There was a lot of drama at the Academy Awards this year when Moonlight upended La La Land for Best Picture of the Year. The Oscar was first presented to La La Land before it was announced that Moonlight was the actual winner. That mishap combined with the lack of nominations for black actors at the 2016 award ceremony has drawn a lot attention in the recent past. As a film addressing themes such as bullying, illegal drugs, and sexual orientation, Moonlight seems to share themes with previous Academy Award winners and nominees.
Mahershala Ali won Best Actor in a Supporting Role for his part in Moonlight, but the main character of the film, Chiron, is played by three actors (Alex R. Hibbert, Ashton Sanders, and Trevante Rhodes) as they portray pivotal points in Chiron’s upbringing. The movie paints the picture of Chiron’s rough childhood in a single-parent home. Befriended by a drug dealer, ill-treated by his mother, and misunderstood by his teachers, Chiron is a victim of abandonment and bullying. Though Chiron’s drug-dealing role model and free-loving friend seem to break traditional relationships, they are the closest thing he has to family. The relationship that he has with Teresa, played by music artist Janelle Monet, is a type of stable, loving relationship that many children come to expect from family and friends. For Chiron, it’s literally one of a kind.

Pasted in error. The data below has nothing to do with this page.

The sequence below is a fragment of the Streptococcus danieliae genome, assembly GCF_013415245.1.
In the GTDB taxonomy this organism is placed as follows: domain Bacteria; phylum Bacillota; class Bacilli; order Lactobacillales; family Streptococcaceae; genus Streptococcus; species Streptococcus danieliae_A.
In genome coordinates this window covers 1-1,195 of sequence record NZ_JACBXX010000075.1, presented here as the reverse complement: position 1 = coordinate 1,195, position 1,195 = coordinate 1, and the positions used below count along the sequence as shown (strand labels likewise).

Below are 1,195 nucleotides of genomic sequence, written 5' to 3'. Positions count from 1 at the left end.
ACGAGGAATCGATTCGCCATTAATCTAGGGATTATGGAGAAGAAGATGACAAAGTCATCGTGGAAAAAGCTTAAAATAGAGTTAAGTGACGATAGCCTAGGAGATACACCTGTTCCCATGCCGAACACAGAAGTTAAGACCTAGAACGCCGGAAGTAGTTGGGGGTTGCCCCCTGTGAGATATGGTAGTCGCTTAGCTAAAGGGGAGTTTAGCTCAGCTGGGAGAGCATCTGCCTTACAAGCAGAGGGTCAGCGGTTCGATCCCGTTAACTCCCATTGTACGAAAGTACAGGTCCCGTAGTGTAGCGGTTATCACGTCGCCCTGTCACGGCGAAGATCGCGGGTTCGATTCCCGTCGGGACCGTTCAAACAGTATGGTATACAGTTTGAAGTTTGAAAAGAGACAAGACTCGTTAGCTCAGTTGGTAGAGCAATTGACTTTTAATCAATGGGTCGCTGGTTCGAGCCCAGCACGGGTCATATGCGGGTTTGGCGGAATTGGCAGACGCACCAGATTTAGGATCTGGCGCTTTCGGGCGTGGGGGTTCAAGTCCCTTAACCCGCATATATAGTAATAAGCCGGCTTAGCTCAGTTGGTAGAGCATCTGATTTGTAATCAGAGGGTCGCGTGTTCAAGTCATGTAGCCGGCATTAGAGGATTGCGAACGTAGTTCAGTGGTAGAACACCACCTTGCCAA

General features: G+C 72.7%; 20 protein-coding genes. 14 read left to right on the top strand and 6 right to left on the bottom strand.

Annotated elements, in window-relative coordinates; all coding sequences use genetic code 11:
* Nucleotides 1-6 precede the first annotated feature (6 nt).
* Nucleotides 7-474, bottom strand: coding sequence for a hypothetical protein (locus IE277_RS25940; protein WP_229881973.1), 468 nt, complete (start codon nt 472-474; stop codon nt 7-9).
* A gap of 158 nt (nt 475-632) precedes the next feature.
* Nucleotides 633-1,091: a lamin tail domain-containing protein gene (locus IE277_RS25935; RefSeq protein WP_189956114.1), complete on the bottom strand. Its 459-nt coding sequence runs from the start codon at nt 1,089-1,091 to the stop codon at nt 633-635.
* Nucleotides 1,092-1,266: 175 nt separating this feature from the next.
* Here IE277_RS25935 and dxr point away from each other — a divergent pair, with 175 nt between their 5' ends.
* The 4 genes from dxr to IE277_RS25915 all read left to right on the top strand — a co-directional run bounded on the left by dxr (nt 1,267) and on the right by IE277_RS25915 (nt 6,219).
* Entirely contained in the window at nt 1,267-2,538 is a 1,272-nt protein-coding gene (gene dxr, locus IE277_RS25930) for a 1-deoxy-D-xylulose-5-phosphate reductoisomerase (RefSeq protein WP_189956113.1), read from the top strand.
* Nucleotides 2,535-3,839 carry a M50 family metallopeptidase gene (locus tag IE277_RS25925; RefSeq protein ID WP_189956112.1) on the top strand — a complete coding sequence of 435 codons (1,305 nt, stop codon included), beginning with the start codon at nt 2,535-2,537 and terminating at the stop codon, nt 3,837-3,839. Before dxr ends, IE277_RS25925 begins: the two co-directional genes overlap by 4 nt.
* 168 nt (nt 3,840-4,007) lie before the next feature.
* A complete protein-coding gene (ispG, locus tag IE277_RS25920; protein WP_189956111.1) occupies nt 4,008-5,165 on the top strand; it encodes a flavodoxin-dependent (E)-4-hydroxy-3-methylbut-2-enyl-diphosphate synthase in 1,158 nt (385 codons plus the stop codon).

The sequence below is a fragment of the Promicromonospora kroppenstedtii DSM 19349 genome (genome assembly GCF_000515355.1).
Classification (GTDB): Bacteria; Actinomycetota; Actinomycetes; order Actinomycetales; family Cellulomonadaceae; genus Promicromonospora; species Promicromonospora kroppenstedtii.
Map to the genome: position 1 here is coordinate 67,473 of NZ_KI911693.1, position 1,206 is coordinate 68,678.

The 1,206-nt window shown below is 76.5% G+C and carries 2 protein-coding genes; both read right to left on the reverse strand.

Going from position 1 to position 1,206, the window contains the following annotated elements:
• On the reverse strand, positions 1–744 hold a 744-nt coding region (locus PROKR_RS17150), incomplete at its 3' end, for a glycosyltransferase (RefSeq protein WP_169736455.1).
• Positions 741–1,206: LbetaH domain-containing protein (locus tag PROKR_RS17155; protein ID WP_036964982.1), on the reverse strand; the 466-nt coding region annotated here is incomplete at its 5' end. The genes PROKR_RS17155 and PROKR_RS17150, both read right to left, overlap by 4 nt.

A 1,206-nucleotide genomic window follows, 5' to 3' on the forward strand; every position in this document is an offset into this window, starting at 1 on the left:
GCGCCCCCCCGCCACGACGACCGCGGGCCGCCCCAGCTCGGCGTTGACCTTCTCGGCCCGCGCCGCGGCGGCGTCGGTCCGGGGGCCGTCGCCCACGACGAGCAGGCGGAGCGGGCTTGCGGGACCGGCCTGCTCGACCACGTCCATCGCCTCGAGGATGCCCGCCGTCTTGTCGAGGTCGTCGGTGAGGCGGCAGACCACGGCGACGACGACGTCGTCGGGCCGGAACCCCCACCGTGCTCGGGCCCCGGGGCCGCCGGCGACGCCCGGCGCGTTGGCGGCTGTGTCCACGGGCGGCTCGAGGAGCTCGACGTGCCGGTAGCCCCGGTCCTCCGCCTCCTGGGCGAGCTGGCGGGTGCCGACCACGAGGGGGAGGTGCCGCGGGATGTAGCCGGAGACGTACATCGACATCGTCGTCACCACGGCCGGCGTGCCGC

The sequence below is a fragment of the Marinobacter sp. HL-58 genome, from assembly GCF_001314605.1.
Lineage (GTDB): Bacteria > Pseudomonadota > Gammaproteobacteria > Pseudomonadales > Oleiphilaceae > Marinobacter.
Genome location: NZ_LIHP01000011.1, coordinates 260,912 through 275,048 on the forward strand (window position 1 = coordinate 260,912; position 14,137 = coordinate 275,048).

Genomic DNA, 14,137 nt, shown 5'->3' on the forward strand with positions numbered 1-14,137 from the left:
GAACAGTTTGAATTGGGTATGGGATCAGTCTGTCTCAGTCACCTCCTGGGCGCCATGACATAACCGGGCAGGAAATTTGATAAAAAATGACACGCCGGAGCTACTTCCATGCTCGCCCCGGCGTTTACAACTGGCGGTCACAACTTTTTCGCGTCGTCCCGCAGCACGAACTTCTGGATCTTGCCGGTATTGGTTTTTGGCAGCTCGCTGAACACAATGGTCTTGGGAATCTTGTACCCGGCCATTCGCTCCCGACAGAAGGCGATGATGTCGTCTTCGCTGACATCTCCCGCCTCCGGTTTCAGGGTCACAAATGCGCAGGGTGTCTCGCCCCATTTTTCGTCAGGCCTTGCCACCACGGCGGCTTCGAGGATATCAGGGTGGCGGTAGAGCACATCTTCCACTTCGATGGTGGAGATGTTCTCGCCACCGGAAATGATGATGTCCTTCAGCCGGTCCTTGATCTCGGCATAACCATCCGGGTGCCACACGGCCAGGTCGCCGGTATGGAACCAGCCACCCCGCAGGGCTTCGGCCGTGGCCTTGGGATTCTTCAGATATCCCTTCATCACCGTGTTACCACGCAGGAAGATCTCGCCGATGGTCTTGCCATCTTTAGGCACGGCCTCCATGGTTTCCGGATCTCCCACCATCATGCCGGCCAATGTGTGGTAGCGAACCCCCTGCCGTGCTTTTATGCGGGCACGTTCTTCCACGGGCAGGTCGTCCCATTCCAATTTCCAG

The film does a good job of contrasting certain scenes with classical music. A drug dealer’s day takes on a professionally tragic feel as a violin harmonizes to the organization of the distribution of illegal drugs, but a day spent with a mentor at the beach is beautifully accentuated with another classical piece. The range of the classical music, from beautiful to tragic, is largely determined by the scene being played out on screen as the audience interprets the music through the scene.
Overall, Moonlight is not a flashy film. It feels like a tragedy sparsely sprinkled with glimmers of hope. What Moonlight does do is show that people more highly respected by society at large are not always the people who will step up as role models or friends to those in need. Moonlight reminds the audience to avoid superficial judgments through examining not only people’s outward appearance but also the deeper context of their lives and the underlying aspects of their character.